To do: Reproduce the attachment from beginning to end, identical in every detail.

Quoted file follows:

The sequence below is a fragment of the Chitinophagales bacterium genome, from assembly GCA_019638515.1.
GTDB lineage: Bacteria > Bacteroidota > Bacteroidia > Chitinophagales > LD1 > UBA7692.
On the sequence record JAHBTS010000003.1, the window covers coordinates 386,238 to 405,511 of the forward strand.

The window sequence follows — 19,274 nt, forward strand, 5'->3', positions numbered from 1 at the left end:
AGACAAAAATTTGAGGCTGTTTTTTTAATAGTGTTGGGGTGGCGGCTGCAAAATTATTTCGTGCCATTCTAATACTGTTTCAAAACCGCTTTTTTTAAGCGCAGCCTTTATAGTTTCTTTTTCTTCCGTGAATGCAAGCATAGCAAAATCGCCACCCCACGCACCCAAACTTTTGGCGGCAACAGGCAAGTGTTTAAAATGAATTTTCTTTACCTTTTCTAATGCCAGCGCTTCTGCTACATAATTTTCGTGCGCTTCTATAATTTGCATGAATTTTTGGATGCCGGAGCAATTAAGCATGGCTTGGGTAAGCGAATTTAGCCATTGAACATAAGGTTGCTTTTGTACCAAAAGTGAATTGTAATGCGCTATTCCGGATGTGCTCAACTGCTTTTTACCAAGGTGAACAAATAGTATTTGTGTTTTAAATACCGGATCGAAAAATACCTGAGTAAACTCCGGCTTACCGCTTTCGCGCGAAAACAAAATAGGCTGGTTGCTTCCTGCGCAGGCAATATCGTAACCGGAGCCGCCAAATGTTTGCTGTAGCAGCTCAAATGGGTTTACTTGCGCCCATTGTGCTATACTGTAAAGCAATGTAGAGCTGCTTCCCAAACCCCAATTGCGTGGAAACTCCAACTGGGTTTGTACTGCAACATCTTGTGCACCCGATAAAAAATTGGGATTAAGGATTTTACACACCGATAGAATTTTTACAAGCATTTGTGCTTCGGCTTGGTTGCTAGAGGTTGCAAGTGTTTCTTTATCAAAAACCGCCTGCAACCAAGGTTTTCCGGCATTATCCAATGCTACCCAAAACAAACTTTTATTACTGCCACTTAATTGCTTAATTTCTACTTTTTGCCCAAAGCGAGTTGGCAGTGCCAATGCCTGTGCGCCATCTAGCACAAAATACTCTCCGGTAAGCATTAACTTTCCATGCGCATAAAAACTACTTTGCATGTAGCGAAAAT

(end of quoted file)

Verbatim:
The sequence below is a fragment of the Chitinophagales bacterium genome, from assembly GCA_019638515.1.
GTDB lineage: Bacteria > Bacteroidota > Bacteroidia > Chitinophagales > LD1 > UBA7692.
On the sequence record JAHBTS010000003.1, the window covers coordinates 386,238 to 405,511 of the forward strand.

The window sequence follows — 19,274 nt, forward strand, 5'->3', positions numbered from 1 at the left end:
AGACAAAAATTTGAGGCTGTTTTTTTAATAGTGTTGGGGTGGCGGCTGCAAAATTATTTCGTGCCATTCTAATACTGTTTCAAAACCGCTTTTTTTAAGCGCAGCCTTTATAGTTTCTTTTTCTTCCGTGAATGCAAGCATAGCAAAATCGCCACCCCACGCACCCAAACTTTTGGCGGCAACAGGCAAGTGTTTAAAATGAATTTTCTTTACCTTTTCTAATGCCAGCGCTTCTGCTACATAATTTTCGTGCGCTTCTATAATTTGCATGAATTTTTGGATGCCGGAGCAATTAAGCATGGCTTGGGTAAGCGAATTTAGCCATTGAACATAAGGTTGCTTTTGTACCAAAAGTGAATTGTAATGCGCTATTCCGGATGTGCTCAACTGCTTTTTACCAAGGTGAACAAATAGTATTTGTGTTTTAAATACCGGATCGAAAAATACCTGAGTAAACTCCGGCTTACCGCTTTCGCGCGAAAACAAAATAGGCTGGTTGCTTCCTGCGCAGGCAATATCGTAACCGGAGCCGCCAAATGTTTGCTGTAGCAGCTCAAATGGGTTTACTTGCGCCCATTGTGCTATACTGTAAAGCAATGTAGAGCTGCTTCCCAAACCCCAATTGCGTGGAAACTCCAACTGGGTTTGTACTGCAACATCTTGTGCACCCGATAAAAAATTGGGATTAAGGATTTTACACACCGATAGAATTTTTACAAGCATTTGTGCTTCGGCTTGGTTGCTAGAGGTTGCAAGTGTTTCTTTATCAAAAACCGCCTGCAACCAAGGTTTTCCGGCATTATCCAATGCTACCCAAAACAAACTTTTATTACTGCCACTTAATTGCTTAATTTCTACTTTTTGCCCAAAGCGAGTTGGCAGTGCCAATGCCTGTGCGCCATCTAGCACAAAATACTCTCCGGTAAGCATTAACTTTCCATGCGCATAAAAACTACTTTGCATGTAGCGAAAAT